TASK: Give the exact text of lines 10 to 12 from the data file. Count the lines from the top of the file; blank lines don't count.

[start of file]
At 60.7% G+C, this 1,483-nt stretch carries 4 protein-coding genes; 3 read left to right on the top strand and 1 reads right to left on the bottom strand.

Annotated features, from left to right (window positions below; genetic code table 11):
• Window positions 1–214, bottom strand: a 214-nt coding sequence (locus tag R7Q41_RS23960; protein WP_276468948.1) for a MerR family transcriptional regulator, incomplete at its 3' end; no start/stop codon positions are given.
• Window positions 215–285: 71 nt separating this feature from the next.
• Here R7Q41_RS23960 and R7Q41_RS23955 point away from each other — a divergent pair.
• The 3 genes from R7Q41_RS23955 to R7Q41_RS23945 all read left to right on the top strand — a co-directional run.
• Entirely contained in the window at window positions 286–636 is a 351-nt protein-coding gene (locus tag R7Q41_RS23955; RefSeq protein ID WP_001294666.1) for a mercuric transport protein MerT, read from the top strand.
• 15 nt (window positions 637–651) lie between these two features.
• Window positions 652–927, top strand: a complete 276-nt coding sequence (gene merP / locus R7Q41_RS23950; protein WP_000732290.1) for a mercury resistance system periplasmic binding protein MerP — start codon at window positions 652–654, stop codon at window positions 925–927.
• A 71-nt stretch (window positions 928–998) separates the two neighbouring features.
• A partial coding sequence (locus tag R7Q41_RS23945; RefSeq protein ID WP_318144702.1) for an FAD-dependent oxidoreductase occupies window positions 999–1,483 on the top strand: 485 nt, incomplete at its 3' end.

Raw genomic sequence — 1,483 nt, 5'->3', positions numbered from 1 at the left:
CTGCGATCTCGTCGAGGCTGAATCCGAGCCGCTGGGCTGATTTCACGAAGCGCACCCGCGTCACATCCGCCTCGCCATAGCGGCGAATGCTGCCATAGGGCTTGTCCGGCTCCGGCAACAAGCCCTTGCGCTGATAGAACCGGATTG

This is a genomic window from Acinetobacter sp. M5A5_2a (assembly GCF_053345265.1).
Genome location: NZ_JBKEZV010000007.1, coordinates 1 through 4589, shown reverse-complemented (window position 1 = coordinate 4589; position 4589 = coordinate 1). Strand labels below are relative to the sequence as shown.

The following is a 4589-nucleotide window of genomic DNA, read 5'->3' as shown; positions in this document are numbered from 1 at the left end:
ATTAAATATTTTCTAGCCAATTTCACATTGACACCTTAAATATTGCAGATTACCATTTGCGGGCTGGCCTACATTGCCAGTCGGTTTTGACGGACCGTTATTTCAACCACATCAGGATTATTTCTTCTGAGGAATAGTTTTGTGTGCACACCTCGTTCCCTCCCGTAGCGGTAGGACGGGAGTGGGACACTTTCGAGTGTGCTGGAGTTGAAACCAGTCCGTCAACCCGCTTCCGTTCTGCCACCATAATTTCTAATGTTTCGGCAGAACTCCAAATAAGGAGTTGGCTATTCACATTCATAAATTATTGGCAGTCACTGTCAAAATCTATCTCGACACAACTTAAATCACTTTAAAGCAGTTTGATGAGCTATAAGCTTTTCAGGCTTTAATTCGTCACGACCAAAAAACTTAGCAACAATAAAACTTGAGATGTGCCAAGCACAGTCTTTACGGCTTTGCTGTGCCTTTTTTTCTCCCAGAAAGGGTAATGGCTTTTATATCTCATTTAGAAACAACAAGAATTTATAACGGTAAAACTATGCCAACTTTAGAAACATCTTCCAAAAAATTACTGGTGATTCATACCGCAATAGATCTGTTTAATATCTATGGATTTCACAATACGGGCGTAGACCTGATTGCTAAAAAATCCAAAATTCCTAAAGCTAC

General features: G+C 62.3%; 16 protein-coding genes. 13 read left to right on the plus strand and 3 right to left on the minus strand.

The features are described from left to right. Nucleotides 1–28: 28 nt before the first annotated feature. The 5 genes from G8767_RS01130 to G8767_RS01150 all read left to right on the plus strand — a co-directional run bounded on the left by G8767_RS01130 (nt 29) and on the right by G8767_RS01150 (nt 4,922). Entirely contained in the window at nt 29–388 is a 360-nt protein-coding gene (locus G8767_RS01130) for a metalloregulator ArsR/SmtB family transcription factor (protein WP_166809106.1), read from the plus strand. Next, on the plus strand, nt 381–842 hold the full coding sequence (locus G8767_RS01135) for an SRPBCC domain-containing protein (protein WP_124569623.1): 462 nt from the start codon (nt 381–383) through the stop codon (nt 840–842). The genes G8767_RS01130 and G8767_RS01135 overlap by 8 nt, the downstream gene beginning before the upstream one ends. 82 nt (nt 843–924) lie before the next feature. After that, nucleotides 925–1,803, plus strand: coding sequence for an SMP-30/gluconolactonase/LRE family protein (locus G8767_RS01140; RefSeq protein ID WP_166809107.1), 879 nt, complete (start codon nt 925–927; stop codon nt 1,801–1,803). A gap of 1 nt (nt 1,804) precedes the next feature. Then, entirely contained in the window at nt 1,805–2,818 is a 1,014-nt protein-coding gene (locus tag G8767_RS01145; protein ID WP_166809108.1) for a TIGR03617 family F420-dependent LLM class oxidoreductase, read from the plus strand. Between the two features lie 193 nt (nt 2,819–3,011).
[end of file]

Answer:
• A 71-nt stretch (window positions 928–998) separates the two neighbouring features.
• A partial coding sequence (locus tag R7Q41_RS23945; RefSeq protein ID WP_318144702.1) for an FAD-dependent oxidoreductase occupies window positions 999–1,483 on the top strand: 485 nt, incomplete at its 3' end.

Raw genomic sequence — 1,483 nt, 5'->3', positions numbered from 1 at the left: